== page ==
12. Fill warm jars to 1/2 inch from top with jelly and screw lids and rings on top.

13. Carefully lower jars into very large pot filled with boiling water (boiling water bath). There must be at least 2 inches of water over the tops of the jars. Process for at least 5 minutes. (Check altitude table for variations).

14. Lift jars out of water with lifter tongs and allow to cool. Once jars are cool, you can check they’re sealed, verifying that the lid has been sucked down. Just press in the center, gently, with your finger. If it pops up and down (often making a popping sound), it is not sealed. If you put the jar in the refrigerator right away, you can still use it.



7 Responses to “When good syrup happens to bad jellymakers”

  1. signe September 20th, 2011 at 1:46 PM #

    Oh my goodness!!! Well, where to start? Thanks for the kind words and I’m ever so sorry I temped you to stray from the recipe for your first time! My BAD!!! But, ice wine and wild grape syrup sounds like it could win some awards of its own! I’ll start saving you some bottles! 🙂

    • Valerie Howes September 20th, 2011 at 10:28 PM #

      Thanks, dear Signe!

  2. Ange Gallop September 20th, 2011 at 2:00 PM #

    Ice wine jelly! Oh it seemed so promising.


    • Valerie Howes September 20th, 2011 at 10:28 PM #

      I had it on vanilla ice cream tonight, Angie, and fortunately it tastes REALLY good as runny syrup!

  3. Karin September 25th, 2011 at 10:10 AM #

    Try the following grape jelly recipe which is unusual but it works!

    Wash and clean grapes. Leave the stems on the grapes ( there is something in the grape stems that makes it jell.)
    Leave the water on the washed grapes as well as this the only liquid you will use with the grapes to make the jelly.
    Place grapes with stems in the sauce pan and bring to a boil. Simmer for a few minutes.
    Drain through a cheesecloth or thin cotton bag and squeeze out excess juice.
    Measure the juice and place in sauce pan.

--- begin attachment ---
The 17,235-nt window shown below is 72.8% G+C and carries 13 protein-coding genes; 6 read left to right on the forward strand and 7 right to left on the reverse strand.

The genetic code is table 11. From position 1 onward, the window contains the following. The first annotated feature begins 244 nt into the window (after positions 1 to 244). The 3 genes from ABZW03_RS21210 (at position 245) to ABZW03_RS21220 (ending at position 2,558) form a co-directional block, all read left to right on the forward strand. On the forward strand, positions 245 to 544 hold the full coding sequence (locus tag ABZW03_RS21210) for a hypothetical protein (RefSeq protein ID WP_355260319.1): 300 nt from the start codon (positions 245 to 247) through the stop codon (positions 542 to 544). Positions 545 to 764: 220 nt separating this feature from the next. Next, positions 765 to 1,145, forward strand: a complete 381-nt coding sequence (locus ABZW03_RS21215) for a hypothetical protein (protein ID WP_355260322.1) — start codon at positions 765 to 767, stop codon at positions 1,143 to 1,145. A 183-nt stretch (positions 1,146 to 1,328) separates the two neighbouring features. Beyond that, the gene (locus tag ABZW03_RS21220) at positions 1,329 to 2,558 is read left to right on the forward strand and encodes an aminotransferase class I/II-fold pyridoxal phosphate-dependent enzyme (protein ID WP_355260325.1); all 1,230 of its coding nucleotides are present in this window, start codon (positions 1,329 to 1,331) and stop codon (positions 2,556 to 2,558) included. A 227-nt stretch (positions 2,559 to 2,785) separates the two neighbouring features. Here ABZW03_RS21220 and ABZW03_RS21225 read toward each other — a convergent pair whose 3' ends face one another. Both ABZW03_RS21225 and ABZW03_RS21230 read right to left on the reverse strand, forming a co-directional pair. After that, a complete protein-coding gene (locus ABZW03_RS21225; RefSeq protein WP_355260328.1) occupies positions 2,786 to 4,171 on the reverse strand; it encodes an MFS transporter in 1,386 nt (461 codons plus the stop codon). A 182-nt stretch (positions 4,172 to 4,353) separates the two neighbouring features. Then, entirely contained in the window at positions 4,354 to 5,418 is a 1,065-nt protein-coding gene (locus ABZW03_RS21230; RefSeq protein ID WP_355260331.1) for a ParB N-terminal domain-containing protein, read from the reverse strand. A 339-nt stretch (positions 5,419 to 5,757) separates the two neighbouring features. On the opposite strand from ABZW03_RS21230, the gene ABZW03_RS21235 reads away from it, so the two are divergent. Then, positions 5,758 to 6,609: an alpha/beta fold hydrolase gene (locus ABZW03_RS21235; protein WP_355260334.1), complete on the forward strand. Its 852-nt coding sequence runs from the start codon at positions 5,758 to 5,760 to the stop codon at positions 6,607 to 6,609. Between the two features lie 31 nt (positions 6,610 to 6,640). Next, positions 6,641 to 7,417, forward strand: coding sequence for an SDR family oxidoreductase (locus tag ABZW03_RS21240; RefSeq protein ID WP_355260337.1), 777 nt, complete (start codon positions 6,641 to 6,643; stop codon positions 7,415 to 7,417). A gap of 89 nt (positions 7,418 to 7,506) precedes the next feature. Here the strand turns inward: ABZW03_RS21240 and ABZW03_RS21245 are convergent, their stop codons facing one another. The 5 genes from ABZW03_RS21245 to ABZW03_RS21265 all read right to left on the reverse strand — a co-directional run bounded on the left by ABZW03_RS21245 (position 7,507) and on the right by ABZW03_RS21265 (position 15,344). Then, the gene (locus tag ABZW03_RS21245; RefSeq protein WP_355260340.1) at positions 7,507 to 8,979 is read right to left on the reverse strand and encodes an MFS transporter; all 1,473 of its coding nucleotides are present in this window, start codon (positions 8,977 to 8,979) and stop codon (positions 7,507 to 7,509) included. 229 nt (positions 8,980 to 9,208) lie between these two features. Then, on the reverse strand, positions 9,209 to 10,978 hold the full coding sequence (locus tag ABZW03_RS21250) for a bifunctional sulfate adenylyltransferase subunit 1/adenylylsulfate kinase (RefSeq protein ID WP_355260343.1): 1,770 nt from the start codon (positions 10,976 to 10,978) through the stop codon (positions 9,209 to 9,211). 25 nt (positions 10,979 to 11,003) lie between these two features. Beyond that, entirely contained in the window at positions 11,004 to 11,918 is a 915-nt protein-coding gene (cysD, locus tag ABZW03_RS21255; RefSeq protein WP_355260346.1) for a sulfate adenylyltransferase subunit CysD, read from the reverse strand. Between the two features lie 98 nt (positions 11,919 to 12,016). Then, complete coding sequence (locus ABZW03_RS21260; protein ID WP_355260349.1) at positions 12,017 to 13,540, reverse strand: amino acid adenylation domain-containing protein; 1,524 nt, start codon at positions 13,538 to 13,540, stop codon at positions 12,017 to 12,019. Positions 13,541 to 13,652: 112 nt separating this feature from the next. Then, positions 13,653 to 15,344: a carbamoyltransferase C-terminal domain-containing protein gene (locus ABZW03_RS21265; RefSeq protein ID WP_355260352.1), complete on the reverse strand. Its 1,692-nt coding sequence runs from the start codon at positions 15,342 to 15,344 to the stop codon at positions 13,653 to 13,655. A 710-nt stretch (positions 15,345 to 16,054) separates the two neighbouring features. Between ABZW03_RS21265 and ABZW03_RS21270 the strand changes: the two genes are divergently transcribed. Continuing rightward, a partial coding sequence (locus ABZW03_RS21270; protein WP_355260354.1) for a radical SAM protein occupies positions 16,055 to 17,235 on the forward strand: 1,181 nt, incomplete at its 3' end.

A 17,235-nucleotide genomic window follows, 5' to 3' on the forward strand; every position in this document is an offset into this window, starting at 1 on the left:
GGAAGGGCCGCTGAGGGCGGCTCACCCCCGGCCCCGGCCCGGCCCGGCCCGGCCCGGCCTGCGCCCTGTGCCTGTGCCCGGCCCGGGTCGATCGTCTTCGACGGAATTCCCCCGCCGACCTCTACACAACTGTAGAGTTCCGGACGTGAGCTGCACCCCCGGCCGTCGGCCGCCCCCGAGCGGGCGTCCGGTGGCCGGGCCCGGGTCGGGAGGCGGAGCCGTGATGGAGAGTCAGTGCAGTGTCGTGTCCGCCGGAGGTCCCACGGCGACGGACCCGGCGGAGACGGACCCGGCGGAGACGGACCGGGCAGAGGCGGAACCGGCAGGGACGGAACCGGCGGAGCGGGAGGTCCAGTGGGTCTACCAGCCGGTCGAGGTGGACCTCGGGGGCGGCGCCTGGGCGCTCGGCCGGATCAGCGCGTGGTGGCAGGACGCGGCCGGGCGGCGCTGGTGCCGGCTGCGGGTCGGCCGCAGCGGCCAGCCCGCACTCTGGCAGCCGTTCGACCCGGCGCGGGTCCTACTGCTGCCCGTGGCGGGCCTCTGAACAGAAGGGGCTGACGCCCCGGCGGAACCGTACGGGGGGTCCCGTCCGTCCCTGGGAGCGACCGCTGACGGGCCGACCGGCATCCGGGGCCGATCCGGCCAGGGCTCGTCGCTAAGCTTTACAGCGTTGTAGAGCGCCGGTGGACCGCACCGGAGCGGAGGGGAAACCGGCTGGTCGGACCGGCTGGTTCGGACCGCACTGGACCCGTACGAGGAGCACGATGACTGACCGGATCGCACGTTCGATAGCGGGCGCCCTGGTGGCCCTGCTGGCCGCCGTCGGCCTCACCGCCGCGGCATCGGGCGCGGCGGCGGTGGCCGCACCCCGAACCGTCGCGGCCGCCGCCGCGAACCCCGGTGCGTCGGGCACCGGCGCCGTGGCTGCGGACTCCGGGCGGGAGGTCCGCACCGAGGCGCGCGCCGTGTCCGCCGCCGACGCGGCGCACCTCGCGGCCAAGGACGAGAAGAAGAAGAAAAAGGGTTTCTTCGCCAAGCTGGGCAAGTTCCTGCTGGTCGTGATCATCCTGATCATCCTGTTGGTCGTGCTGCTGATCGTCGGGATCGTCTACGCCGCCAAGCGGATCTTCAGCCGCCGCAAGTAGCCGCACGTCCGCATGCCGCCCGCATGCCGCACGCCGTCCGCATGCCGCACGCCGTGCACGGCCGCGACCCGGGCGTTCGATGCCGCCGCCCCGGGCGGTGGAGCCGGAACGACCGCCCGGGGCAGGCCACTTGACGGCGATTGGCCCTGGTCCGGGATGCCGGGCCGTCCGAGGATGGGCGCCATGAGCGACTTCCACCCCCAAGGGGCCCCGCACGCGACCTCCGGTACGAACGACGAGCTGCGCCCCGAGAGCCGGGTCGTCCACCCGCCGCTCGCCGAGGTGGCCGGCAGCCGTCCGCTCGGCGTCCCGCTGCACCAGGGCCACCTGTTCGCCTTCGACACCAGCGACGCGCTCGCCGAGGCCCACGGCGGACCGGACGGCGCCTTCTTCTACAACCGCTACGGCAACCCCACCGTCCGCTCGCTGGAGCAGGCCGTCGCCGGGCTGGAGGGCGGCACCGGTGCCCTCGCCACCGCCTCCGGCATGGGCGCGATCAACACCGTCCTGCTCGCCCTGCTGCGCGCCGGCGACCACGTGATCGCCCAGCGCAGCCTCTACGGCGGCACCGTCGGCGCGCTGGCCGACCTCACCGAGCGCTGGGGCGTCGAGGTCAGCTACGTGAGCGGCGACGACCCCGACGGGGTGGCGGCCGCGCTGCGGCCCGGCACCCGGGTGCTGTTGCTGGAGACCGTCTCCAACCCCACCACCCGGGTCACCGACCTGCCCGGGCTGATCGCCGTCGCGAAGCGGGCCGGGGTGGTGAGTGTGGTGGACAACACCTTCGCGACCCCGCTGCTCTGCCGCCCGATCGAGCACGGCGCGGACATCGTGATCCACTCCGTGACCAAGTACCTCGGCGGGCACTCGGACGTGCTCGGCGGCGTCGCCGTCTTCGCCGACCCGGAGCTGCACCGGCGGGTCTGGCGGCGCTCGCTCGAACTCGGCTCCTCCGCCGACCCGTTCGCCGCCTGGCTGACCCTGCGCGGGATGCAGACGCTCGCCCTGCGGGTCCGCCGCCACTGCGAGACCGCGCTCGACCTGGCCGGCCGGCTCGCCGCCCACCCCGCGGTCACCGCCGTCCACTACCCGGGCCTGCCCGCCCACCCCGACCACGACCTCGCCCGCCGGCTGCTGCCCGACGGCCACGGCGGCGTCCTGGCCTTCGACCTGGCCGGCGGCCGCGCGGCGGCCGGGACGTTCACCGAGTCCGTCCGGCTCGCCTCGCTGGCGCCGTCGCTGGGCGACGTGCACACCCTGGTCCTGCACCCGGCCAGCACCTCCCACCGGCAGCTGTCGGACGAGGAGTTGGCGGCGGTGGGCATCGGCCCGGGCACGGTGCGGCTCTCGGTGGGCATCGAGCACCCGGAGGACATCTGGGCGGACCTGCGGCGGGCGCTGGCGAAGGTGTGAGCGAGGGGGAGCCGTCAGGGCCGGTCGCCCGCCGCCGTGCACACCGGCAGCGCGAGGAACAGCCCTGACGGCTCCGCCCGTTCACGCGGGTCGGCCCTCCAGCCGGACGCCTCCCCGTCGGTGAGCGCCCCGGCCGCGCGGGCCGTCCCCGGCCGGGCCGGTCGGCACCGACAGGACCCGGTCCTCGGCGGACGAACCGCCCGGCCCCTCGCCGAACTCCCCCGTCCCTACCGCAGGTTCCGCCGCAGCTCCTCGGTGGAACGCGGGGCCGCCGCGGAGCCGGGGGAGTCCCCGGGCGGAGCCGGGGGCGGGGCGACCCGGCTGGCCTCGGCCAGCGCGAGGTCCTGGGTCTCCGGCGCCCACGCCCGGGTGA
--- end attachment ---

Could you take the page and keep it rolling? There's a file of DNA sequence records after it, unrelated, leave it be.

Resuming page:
I added I cup sugar for every I cup of juice. Original recipe says 3 cups sugar for every 2 cups of juice.
    Boil for one to 5 minutes, really!
    Skim and pour into sterilized jars.

    I used two 3L baskets of concord grapes which makes approximately 7 cups of grape juice. This quantity made approximately six 500ml jars of fantastic grape jelly, and I am still alive to share this recipe with you….
    Do cover the counter top because it stains.

    • Valerie Howes September 28th, 2011 at 2:37 PM #

      Thanks so much, Karin!

  4. Carol October 5th, 2011 at 7:31 PM #

    I have been using a recipe similar to Karen’s, from one of my grandmother’s cookbooks. It is for fruit that has its own pectin, apples, grapes, cranberries and crabapples, and gooseberries, and I think currants. You leave in some unripe fruit, put the entire fruit, cut the apples, half the crabapples, in a saucepan, add water to almost cover fruit, bring to a boil and simmer until the fruit is soft and juices run clear. Strain the juice through a cheese cloth lined seive. Measure 3/4 cup of sugar for each cup of juice, warm the sugar in a 250F oven in 9X13 saucepans. Return juice to stove and bring to a boil, add sugar while whisking, bring jelly to a boil again, simmer for 5-10 min, whatever time is required to have a successful jelly test. Pour into sterilized jars and can as usual.